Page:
Monday, March 16, 2009

Passive Publishing: Social Networks and the New e-Mail

This weekend's South by Southwest festival attendees heard from social networking founders and experts, who said status updates and social networks "are the new e-mail."

The major issue with social networks, according t most experts lately, is how to monetize them, and that depends largely on knowing how members use them and what they use them for. At the South by Southwest festival, speakers seemed to agree that social networks were replacing e-mail. The basic template for social networks is the status box ("What are you doing?") at the top, followed by an inbox feed, and surrounded by contacts, their status and updates, and other folders.

David Sacks, founder of the business social network, Yammer, said, "What people want to do on social networks these days is post status updates. We think it's all people want to do." Gmail creator and FriendFeed founder, Paul Buchheit, added, "...it's a new form of communication;: not quite e-mail, more lightweight and 'real-time,' often with a little bit of a publishing flavor to it."

Sacks called social networks "e-mail 2.0" and many experts agree, noting that social networks allow you to "passively publish" things (such as your status) with which visitors can interact. Previously, you would have drafted an e-mail then chosen the contacts to send it to, without even knowing whether or not they cared to read it. "It's no coincidence that these products are all looking like e-mail," Sacks said.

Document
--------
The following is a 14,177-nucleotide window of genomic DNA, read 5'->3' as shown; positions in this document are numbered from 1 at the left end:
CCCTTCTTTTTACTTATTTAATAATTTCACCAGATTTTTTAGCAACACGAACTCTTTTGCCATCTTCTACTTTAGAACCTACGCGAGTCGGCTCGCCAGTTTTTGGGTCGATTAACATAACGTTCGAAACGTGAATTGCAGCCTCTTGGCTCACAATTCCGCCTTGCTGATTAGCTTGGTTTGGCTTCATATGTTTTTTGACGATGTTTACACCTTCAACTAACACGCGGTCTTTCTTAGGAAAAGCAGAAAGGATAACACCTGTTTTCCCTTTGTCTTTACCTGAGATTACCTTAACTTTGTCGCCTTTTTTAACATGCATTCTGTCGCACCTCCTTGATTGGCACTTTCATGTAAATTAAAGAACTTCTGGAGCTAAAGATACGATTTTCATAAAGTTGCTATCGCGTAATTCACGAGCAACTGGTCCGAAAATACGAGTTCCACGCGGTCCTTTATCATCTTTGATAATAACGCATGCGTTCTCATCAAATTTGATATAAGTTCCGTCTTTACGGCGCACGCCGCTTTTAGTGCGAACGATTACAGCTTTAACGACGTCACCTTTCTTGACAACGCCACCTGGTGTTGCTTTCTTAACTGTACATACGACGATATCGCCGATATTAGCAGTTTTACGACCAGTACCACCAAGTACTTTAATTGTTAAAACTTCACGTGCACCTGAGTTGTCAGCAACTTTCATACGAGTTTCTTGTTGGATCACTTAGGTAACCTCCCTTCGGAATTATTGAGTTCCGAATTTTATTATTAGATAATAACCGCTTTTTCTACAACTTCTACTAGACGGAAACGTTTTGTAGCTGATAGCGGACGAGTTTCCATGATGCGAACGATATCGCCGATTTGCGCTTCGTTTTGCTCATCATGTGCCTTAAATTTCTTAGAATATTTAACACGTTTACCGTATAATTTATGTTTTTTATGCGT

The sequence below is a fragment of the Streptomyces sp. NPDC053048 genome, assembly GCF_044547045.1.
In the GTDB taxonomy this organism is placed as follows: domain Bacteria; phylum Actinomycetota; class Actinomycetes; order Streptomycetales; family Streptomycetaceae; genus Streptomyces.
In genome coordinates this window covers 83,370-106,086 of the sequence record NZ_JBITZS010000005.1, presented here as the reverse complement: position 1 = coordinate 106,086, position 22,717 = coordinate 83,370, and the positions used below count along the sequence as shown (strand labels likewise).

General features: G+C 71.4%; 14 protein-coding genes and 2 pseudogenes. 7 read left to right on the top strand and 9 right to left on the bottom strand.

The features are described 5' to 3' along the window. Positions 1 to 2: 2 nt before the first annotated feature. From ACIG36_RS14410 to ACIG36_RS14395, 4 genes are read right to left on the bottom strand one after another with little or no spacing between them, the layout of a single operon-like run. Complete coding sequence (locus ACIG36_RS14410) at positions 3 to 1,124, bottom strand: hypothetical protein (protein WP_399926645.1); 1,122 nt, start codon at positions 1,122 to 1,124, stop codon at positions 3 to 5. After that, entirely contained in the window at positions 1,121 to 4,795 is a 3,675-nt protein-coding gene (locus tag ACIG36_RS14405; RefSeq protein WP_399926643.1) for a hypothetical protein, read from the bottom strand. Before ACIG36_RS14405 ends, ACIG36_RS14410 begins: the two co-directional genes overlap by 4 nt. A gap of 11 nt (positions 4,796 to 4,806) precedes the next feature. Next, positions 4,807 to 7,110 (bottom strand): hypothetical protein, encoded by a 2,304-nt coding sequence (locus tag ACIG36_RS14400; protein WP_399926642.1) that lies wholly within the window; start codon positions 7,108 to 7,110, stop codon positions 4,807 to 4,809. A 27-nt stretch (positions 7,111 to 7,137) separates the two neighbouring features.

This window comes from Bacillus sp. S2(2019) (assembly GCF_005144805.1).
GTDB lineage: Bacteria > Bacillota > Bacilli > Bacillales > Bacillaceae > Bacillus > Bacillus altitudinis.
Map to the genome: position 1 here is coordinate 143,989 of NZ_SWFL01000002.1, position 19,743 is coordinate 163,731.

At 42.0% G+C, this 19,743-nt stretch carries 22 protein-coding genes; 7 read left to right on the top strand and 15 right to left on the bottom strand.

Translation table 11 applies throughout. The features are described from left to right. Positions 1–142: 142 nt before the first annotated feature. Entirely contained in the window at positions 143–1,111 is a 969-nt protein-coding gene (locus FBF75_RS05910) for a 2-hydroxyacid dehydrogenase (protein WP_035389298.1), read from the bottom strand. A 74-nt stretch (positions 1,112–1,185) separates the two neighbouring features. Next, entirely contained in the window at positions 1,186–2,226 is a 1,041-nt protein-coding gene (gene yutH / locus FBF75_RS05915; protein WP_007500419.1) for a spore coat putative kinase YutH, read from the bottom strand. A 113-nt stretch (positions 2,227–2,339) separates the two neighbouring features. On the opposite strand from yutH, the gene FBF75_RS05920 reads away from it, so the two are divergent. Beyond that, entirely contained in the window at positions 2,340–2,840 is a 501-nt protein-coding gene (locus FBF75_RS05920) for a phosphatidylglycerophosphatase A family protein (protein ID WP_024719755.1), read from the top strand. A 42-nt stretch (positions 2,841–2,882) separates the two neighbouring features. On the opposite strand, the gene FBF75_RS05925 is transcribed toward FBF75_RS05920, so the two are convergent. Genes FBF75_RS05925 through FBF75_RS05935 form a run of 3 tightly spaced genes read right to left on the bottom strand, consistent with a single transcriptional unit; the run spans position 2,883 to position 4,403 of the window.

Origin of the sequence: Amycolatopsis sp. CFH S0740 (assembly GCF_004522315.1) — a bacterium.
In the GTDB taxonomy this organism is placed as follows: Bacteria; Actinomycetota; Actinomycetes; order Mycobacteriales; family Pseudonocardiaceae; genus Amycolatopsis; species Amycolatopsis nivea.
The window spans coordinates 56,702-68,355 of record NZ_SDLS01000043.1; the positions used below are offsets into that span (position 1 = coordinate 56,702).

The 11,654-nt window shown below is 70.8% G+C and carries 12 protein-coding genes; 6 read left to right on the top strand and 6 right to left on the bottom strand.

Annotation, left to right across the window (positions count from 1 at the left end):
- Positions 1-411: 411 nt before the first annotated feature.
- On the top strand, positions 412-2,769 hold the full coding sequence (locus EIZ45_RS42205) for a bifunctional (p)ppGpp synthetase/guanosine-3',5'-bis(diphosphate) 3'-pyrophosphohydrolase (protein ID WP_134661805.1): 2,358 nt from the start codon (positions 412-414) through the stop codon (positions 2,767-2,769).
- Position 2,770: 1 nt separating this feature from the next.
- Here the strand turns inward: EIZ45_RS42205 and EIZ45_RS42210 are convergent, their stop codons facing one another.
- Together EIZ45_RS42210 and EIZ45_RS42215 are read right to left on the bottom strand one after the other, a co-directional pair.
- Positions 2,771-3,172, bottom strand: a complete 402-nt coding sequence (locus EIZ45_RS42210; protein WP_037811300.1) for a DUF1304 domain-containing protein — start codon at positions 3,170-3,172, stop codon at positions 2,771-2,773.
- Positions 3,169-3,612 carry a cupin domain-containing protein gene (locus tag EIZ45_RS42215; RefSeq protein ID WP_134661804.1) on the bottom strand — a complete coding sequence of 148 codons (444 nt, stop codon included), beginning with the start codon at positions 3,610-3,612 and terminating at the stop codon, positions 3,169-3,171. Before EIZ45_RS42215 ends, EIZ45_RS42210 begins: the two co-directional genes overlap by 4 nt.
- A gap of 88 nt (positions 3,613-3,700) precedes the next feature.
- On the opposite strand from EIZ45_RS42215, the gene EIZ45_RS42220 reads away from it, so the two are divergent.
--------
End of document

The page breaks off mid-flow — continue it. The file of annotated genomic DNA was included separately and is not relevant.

Though they were all lumped-together for this discussion, it's inaccurate to consider Facebook and FriendFeed the same; FriendFeed is little more than a feed aggregate, where Facebook is the whole shebang. Still, it fits the criteria for inclusion in this discussion and is certainly a player in the field.

Feed aggregates may well be "e-mail 2.0," but I don't think they will ever replace actual e-mail, nor will it replace blogging. Business applications are pretty straightforward: keeping track of employee/participants' activities while working on a project - basically citing their online sources and being able to trace things back to their roots - though they are somewhat limited. Socially, they are fantastic for keeping-up with friends' interests and activities, as well as learning more about someone whose feed you have access to. Of course, aggregated feeds can be abused - companies using them like cookies to track their employees' every move online or stalkers using them to help harass their victims - but what can't be?

Social networking continues to be at the forefront of Web 2.0, and as this discussion proves, Web 2.0 is largely about aggregation.

© C Harris Lynn, 2009

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